Back in June, I wrote an article dubbed "2012 Minnesota Twins: How Minnesota's 5 Highest-Paid Players Are Performing." This article evaluated the the performances of Minnesota's top money-getters based on their mid-season performances and tested that against their current season salary.
Now that the 2012 Twins season is officially over and personnel has changed, I felt the need to reevaluate the highest-paid players based on the entire season.
Therefore, this article evaluates Minnesota's current top five money-earners' final 2012 season performances and tests that against others in the same positions with similar salaries. Once again, the purpose of the article is to decide whether or not these five players are truly earning their 2012 salaries.
At mid-season, Matt Capps was the Twins sixth-highest paid player and subsequently not on the June evaluation of Minnesota's priciest players. Since Francisco Liriano's trade, Capps moved up to fifth.
Capps has performed well for himself but subpar for a closer who earns $4.5 million (+/- $1 mil.) a year, finishing the year 1-4, 3.68 ERA, 14 SV, 93.3% SV%, and .241 BAA through 29.1 IP.
In comparison, the average pace for starting pitchers with comparable salaries is a 3-4 record, 2.69 ERA 30 SV, 87.1 SV%, and .203 BAA through 59.1 IP.
In an average Capps season, he pitches a 4-6 record, 3.43 ERA, 25 SV, 83.3 SV%, and .260 BAA. through 65 IP.
The bottom line: Capps' saves and save percentage were great considering that he missed more than half of the season. However, his record, ERA, and BAA were subpar for him and for closers with his salary.
In 2012, Josh Willingham has excelled for himself and for a player with his pay. Willingham finished the year with .260/.366/.524, 35 HR, 110 RBI, and 85 R.
To compare, other outfielders with similar earnings finished the year with 24 HR, 77 RBI, 67 R and averages of .261/.362/.485.
In an average season for Willingham, he hits around 22 HR, 71 RBI, 78 R and averages .263/.363/.480.
The bottom line: All-in-all, Willingham is done very well an outfielder in his pay-range and definitely his best season to date.
Carl Pavano has completely underperformed for himself and for a starting pitcher who earns around $9 million a year. Pavano finished the 2012 season with a 2-5 record, 6.00 ERA, .313 BAA, and 11 GS through 63.0 IP.
In comparison, starting pitchers with comparable salaries finished the season with an average record of 13-11 record, 3.87 ERA, .263 BA, and 31 GS through 178.0 IP.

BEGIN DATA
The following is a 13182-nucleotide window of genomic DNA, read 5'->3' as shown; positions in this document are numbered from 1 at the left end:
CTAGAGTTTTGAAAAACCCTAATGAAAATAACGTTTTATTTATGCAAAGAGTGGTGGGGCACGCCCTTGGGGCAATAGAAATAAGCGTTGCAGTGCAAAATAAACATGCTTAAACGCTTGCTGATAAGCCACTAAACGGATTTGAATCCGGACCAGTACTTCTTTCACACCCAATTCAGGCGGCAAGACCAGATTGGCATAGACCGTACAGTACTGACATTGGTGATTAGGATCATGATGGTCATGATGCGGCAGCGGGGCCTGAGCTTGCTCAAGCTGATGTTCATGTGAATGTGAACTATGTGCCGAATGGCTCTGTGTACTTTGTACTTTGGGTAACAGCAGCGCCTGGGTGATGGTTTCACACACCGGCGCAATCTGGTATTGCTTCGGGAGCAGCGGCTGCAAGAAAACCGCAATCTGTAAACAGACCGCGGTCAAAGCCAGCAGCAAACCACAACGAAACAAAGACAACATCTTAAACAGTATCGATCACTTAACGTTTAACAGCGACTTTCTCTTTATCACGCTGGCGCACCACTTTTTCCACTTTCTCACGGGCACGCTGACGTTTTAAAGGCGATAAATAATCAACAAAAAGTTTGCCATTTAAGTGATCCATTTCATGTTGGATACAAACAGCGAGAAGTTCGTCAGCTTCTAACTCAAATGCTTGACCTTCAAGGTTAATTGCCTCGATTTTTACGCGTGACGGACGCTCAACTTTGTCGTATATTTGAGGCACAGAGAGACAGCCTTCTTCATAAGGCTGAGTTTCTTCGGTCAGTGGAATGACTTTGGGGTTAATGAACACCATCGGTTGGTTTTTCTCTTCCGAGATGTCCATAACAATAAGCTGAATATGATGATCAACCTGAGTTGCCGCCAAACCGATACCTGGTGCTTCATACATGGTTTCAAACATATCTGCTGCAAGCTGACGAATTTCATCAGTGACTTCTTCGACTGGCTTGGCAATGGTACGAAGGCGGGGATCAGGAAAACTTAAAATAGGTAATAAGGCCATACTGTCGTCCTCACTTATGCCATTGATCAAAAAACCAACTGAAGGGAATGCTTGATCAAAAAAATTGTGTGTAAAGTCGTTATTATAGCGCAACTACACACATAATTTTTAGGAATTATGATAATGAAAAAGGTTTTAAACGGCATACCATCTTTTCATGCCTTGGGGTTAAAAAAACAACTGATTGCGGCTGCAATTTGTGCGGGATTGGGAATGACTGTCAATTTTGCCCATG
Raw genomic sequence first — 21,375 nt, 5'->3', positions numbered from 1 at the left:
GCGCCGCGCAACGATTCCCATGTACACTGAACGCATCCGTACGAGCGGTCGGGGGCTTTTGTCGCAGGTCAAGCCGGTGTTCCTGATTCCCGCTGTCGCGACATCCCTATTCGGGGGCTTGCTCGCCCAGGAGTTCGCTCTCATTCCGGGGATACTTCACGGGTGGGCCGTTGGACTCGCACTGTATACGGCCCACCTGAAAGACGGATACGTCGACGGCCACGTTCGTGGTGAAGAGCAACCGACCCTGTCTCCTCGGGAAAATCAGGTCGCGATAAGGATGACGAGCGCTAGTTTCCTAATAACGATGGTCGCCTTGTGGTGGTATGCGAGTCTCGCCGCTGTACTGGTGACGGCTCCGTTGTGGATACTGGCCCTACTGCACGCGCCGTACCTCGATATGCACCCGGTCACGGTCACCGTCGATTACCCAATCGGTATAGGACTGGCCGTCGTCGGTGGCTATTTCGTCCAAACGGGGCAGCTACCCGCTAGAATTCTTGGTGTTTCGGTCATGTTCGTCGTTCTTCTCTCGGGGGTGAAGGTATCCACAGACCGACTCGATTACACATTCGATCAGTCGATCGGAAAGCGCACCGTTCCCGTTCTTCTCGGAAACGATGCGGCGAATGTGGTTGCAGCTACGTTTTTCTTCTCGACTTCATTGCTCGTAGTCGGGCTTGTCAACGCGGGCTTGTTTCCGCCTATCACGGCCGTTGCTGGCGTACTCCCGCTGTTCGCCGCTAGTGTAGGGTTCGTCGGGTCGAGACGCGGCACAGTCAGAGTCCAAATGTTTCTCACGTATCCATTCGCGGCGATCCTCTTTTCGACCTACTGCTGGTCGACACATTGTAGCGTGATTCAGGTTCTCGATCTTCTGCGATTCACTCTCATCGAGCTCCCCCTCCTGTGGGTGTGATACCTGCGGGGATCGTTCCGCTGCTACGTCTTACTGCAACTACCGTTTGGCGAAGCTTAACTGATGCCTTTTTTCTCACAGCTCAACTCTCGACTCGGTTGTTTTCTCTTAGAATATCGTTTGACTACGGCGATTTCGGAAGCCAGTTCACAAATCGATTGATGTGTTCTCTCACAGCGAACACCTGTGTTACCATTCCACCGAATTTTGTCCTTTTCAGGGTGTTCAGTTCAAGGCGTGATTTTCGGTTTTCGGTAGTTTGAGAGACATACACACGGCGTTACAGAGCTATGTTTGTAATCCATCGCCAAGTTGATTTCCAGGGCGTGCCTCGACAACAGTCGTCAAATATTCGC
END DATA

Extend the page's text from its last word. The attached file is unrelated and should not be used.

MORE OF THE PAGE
In a normal season for Pavano, he pitches an 8-8 record, 4.39 ERA, .281 BAA. and 17 GS through 128.0 IP.
The bottom line: Pavano's injury-plagued season was one of his worst to date. Even in his 11 starts, Pavano performed poorly for someone of his pay range and for himself.
In 2012, Justin Morneau has had an subpar season compared his norm and to current seasons of players with similar pay. Morneau finished the season hitting .267/.333/.440 with 19 HR, 77 RBI, and 63 R.
In comparison, the league average for first basemen with similar salaries was 25 HR, 93 RBI, and 75 R, with averages of .282/.352/.482.
In a normal year, Morneau hits 29 HR, 111 RBI, 86 R and averages .280/.351/.492.
The bottom line: Morneau didn't have a great year for first baseman of his salary, but wasn't too far off from his rivals. He also had a below average year for himself.
Though Morneau was not in his normal MVP form this season coming off an injury ridden 2011, he took a big step in the right direction this year. It should be noted that Morneau recorded 26.6 AB/HR this season, taking him 40 AB fewer in 2012 to hit a home run than in 2011. Quite the improvement from 2011.
In 2012, Joe Mauer's offensive performance was mostly positive compared to his past seasons and to 2012 seasons of other $18 million-plus per year infielders. Mauer averaged .319/.416/.446 with 10 HR, 85 RBI, and 81 R this season.
In comparison, the league average for franchise infielders with similar salaries was 27 HR, 99 RBI, and 79 R, with averages of .290/.363/.500 in 2012.
In an average Mauer season, he hits 11 HR, 71 RBI, 76 R and averages .323/.405/.468.
The bottom line: A mostly positive performance. Mauer's BA, OBP, and R were on par for himself and much better than other franchise infielders. His HR, RBI, and SLG were good for him but much lower than infielders with comparable salaries.